SYNOPSIS

Benefication Coal

Benefication Coal

Various methods for the beneficiation of minus 0,5 mm coal are examined briefly, and tests are described on a cyclone of 150 mm diameter operating with magnetite as the medium.

It was found that, for sharp separations, at least 50 per cent of the magnetite should be finer than 10/xm. At that size, the ash content of the product was about 7 per cent at yields of 59 to 64 per cent, and the loss of medium was reasonable (about I kg per ton of fines treated).

SAMEVATTING

Verskillende metodes vir die veredeling van steenkool kleiner as 0,5 mm word kortliks ondersoek en toetse met ‘n sikloon met *n diameter van 150 mm wat met magnetiet as medium werk, word beskryf.

Daar is gevind dat vir duidelike skeidings minstens 50 per sent van die magnetiet fyner as 10/xm moet wees. Met daardie grootte was die asinhoud van die produk ongeveer 7 persent met opbrengste van 59 tot 64 persent, en die mediumverlies redelik (ongeveer I kg per ton fynkool behandel).

Introduction

The need to utilize energy resources judiciously is of global concern, and because coal is South Africa’s main source of energy, the total utilization of coal (i.e., its mining, beneficiation, transportation, and usage) must be optimized.

Owing to the difficulty of cleaning minus 0,5 mm coal, the present practice is either to dump it or to add it to steam coal, despite the fact that these fines constitute a potential source of high-quality coal. Provided that the minus 0,5 mm coal can be upgraded economically to a coal of low ash content (about 7 per cent), it could be used as a blend coking coal.

Quality of Fine Coal

The results of washability tests on minus 0,5 mm coal indicate that an average yield of about 50 per cent and an ash content of 7 per cent can be obtained. Typical washability results for fines from Witbank No. 2 Seam are given in Table I, The minus 0,075 mm fraction amounted to 15 per cent of the minus 0,5 mm material and had an ash content of 25 per cent.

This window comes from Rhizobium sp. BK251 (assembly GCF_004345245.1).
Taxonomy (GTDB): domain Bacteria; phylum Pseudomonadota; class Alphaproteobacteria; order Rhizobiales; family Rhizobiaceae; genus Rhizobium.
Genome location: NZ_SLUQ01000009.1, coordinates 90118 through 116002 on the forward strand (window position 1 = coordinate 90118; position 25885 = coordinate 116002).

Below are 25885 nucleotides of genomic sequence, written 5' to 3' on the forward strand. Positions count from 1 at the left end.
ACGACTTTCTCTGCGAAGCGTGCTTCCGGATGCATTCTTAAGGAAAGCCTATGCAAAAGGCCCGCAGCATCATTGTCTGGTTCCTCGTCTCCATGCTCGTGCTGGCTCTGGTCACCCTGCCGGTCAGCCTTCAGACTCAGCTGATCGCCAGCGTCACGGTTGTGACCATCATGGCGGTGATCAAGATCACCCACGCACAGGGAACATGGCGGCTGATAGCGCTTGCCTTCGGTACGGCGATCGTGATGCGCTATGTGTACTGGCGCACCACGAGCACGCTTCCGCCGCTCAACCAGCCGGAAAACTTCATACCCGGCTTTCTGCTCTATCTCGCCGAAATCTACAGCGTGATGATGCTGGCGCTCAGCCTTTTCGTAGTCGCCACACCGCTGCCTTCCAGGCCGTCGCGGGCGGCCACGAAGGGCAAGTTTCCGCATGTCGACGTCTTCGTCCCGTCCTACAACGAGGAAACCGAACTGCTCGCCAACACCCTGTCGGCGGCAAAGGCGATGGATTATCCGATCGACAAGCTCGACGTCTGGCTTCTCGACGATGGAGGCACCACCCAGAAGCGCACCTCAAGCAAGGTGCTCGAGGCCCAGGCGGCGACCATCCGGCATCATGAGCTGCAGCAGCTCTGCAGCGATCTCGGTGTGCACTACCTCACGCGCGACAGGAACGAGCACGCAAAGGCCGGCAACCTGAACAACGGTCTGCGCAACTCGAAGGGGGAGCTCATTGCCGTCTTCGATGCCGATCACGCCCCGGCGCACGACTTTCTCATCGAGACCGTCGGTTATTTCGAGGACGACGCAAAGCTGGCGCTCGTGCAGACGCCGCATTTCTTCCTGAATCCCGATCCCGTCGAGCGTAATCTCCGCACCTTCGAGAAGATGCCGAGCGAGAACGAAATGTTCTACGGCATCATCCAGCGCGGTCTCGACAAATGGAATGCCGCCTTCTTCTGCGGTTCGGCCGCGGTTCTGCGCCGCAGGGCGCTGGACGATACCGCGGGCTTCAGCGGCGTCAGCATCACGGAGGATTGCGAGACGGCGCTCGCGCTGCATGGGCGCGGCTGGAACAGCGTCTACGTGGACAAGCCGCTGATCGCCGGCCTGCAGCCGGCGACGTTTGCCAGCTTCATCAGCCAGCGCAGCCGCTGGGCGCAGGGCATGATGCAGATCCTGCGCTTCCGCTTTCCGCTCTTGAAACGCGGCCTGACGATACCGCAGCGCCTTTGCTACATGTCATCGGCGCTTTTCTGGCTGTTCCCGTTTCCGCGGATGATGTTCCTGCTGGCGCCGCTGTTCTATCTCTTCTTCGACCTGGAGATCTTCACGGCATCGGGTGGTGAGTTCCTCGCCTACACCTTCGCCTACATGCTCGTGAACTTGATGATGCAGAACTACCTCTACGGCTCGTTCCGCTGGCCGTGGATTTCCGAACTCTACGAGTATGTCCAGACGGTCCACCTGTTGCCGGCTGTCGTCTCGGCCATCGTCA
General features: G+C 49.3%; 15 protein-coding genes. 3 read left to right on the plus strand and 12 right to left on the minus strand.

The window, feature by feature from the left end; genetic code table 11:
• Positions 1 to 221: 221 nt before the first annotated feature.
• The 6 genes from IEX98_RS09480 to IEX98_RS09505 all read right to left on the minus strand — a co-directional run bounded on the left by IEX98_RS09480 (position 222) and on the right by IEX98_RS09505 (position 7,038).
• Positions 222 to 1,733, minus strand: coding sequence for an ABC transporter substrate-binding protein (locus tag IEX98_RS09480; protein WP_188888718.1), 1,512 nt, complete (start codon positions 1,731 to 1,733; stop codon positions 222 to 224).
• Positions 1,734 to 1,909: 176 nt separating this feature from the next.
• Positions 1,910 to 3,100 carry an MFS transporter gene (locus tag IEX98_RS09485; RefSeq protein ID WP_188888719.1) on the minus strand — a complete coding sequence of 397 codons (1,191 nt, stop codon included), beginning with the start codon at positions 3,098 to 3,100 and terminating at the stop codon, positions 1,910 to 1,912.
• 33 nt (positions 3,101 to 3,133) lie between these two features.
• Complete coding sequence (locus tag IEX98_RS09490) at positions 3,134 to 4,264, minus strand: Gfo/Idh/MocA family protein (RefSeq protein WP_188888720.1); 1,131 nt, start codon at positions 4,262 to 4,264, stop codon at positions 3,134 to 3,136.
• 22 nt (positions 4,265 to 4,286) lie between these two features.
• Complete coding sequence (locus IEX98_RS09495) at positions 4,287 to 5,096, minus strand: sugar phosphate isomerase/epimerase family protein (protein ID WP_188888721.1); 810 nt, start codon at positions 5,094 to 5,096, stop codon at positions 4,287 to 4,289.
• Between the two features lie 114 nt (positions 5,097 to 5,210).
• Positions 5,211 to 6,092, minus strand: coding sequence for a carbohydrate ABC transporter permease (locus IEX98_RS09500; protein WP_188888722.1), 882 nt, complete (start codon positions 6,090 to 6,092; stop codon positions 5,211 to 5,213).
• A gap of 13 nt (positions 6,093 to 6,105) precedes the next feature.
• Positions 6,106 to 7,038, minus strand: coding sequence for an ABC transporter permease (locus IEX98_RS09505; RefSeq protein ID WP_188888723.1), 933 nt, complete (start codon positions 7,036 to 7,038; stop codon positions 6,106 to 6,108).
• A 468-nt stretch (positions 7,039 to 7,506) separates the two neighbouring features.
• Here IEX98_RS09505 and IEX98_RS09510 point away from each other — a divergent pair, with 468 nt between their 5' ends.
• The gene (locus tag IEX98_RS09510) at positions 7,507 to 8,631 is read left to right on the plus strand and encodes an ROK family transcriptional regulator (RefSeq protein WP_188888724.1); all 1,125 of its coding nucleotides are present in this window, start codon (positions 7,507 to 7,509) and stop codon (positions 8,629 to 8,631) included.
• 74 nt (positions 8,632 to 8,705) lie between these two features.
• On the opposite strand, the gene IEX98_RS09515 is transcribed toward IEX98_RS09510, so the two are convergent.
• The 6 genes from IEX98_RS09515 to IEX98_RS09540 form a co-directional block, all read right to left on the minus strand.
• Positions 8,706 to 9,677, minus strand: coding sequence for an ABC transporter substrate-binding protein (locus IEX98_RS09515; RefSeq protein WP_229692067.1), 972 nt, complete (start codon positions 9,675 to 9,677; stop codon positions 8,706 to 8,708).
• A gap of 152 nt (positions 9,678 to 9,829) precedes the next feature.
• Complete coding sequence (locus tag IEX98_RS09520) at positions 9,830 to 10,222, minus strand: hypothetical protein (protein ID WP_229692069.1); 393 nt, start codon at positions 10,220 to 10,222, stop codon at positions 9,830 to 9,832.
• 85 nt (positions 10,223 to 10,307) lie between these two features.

Table I indicates a theoretical yield of 58 per cent at an ash content of 7 per cent. If the organic efficiency is as low as 69 per cent, a practical yield of at least 40 per cent can be expected. It is conservatively estimated that about 3 million tons of this minus 0,5 mm coal are generated in South Africa annually. If these fines were prepared at the rather poor efficiency mentioned, 1,2 million tons of high-quality coal would be potentially available to industry per annum. Even at the low price of R15 per ton, this coal is worth R18 million per annum.

Difficulty of Cleaning

The washability results in Table I indicate that, at the relative density required to produce a product with an ash content of 7 per cent, the near-density material § would amount to about 80 per cent. Coal from Witbank No. 2 Seam averages roughly 50 per cent near-density material, but this can range from about 20 per cent to as high as 80 per cent.

In 1928, Bird1 related the degree of separating difficulty to the near-density content of coal, stating that, if this content exceeds 25 per cent, the separation becomes formidable. Clearly, this is indicative of the extent of the coal-preparation problem in South Africa.

During the 1976 Symposium on Coal Research in South Africa, Horsfall aptly described the beneficiation of fine coal in South Africa as follows: ‘With fine coal drawn from seams having fairly easy washing characteristics, all available methods work; but with the more difficult coals, only dense medium processes will, in a single stage, give an efficiency of the order required’.

As far back as 1949, Van der Walt2 indicated that reasonably sharp separations of minus 0,5 mm material could be effected in a dense-medium cyclone, and in 1977 Fourie and Erasmus3 indicated that an ecart probable value of 0,06 or better must be selected as the ideal in South Africa for units to be employed in the production of coal with an ash content of 7 per cent.

Other Beneficiation Methods

Froth flotation is probably the best-established method of cleaning minus 0,5 mm fines and is in extensive use abroad. In South Africa however, froth flotation was confined until recently to the upgrading of coking-coal fines. Although these fines are classified, according to South African standards, as being amenable to froth flotation, the process is far from straightforward. Studies directed towards a search for more selective reagents included various frothers4, like Aerofroth 65, Aerofroth 73, Aerofroth 77, pentanol, tri-ethoxy-butane (TEB), crude tar acids, and eucalyptus oil, in conjunction with paraffin as collector. Eucalyptus oil appeared a very promising reagent, even when used on its own. It was also found effective for certain weakly coking coals.